If you have been following these blog posts, you will know that the concept of person-directed care is central to our mission at Homewatch CareGivers of Crystal Lake. As defined by the Eden Alternative© person-directed care is, “an approach that frames care through the eyes of the person receiving that care. [Emphasizing] that all decisions belong in the hands of the person receiving care, or, at the very least, in the hands of those closest to [them].” This framework of care may seem very simple, and in some ways it is, but when applied holistically it has the power to radically transform every part of the care relationship. The implications of the person-directed model of care can be best understood when contrasted with the “traditional” or medical model of care. The “traditional” or medical model views elder care as primarily addressing the medical concerns of a patient. It encourages care givers to view themselves as primarily performing the function of a medical agent, and focuses on what is “wrong” with an individual and approaches an elder with the assumptions that they, “[have] reached a period of life marked primarily by decline, [have] little to offer their community, [and have] limited options in terms of continued growth and development.” As I’m sure is apparent, this model, though medically effective, can often lead to elders feeling like a burden, and lacking basic levels of human connection. A person-directed model, however, encourages care givers to view their role as a partnership where the elder is the one who directs their own care and has a positive view of ageing. Person-directed care sees elders as having, “reached a period of life marked by its own unique and valuable developmental milestones, [as having] unique gifts to offer others, [and that elders] can continue to grow as [people] by building on strengths and current abilities.” These shifts in mentality are significant on their own, but what they represent is a shift in view as to how an in-home care partnership operates withing the life of an elder. Within a person-directed model the primary concerns are the overall wellbeing of an individual which starts with emotional and spiritual care and then moves to how to care for them physically.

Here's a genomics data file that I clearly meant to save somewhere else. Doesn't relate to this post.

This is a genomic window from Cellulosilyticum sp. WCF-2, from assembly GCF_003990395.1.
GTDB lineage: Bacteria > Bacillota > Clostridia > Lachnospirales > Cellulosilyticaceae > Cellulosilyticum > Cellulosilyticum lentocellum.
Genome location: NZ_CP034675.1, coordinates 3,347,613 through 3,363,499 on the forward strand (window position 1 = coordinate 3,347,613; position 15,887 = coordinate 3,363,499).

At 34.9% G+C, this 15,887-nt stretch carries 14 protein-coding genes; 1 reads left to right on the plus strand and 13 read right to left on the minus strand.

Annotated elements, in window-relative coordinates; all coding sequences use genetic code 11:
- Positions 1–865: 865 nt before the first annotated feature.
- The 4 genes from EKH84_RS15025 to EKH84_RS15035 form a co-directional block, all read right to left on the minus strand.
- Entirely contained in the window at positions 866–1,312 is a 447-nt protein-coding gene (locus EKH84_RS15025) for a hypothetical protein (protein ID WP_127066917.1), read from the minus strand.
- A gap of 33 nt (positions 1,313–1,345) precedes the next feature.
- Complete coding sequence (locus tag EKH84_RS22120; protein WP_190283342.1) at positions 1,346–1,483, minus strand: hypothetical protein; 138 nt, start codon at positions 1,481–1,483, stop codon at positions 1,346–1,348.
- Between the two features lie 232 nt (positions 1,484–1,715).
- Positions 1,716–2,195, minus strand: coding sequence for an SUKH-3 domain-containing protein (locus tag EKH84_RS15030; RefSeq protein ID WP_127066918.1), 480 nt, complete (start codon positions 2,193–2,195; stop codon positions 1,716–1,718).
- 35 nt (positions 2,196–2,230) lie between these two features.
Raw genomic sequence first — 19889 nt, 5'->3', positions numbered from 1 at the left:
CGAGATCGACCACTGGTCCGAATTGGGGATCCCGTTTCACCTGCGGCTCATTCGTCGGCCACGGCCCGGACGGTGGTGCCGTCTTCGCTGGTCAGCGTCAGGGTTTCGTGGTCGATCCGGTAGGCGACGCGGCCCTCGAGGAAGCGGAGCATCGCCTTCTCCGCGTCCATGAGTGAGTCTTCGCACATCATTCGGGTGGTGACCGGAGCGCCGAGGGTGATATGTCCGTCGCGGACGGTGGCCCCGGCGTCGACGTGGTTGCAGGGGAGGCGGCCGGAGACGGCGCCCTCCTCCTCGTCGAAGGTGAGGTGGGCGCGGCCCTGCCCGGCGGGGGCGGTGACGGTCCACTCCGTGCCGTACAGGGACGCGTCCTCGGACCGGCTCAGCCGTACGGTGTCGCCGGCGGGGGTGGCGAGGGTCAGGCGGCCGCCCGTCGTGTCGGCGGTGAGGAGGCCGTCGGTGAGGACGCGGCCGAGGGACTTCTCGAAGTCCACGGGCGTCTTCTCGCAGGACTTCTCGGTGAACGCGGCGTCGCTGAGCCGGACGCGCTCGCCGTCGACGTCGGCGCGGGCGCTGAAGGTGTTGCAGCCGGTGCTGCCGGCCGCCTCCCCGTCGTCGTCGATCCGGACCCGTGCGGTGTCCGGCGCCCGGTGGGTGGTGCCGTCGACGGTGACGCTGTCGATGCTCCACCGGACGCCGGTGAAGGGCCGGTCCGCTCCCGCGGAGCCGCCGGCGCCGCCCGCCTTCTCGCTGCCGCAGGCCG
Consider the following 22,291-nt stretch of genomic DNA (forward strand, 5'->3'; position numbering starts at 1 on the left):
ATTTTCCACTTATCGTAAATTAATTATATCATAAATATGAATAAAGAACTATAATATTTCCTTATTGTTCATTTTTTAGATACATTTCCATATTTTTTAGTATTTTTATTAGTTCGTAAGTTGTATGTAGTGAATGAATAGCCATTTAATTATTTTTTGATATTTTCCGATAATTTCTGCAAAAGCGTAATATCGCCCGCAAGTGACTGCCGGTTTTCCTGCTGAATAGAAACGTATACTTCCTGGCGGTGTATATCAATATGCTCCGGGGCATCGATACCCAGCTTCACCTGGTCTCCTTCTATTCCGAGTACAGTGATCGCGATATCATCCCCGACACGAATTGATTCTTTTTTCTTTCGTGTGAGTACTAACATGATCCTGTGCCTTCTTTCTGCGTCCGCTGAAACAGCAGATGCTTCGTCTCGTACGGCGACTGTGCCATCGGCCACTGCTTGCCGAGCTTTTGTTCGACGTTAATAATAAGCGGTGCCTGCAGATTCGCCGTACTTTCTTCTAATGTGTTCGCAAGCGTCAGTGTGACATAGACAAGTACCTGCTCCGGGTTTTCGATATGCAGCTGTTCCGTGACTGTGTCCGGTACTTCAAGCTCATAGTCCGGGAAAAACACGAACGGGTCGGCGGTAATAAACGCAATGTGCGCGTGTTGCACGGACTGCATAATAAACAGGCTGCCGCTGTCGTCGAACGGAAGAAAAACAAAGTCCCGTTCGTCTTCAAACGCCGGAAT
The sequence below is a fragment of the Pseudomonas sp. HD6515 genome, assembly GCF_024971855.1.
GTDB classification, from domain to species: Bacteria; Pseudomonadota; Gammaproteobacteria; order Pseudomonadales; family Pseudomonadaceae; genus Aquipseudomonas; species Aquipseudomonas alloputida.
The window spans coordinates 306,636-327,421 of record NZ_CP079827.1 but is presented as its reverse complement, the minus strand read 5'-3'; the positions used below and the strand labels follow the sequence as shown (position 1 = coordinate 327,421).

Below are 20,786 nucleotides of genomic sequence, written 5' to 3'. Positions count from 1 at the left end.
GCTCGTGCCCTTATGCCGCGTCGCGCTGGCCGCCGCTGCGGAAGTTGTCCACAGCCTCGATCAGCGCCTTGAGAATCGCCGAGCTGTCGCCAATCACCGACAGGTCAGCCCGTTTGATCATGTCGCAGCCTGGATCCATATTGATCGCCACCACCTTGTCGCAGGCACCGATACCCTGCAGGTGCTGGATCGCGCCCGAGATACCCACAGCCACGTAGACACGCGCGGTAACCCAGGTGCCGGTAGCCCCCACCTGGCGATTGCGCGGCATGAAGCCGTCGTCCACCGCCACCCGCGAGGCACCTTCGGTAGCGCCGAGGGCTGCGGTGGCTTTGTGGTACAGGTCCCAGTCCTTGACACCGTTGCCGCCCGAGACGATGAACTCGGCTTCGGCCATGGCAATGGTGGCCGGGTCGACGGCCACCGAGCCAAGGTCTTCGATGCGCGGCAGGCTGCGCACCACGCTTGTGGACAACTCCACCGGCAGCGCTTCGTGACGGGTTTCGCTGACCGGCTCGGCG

The bulk of suffering faced by most elders in America are not dementia, Alzheimer’s disease, or general frailty (though these are major concerns) but are what the Eden Alternative© calls the “plagues of loneliness, helplessness, and boredom.” These plagues are found in the spirit and not the body and therefore are ignored by most “traditional” care giving models. However, we at Homewatch CareGivers of Crystal Lake believe our job is to partner in care with elders to address all their human needs, physical, emotional, and spiritual, and that is the heart of what makes our person-directed model of care different. Additionally, not only does person-directed care lead to better care for the client, but also creates more meaning for the caregiver, because instead of approaching care as one-directional, it becomes a relationship where elders and caregivers are allowed to grow with one another. Homewatch CareGivers of Crystal Lake is committed to the principles of person-directed care because we see it as the most loving, fruitful, and best type of home care for everyone from an elder and their family to the caregiver.
 Eden at Home: Care Partner's Workbook. Rochester, NY: Eden Alternative, 2011. pp. 6
 Ibid. pp. 13.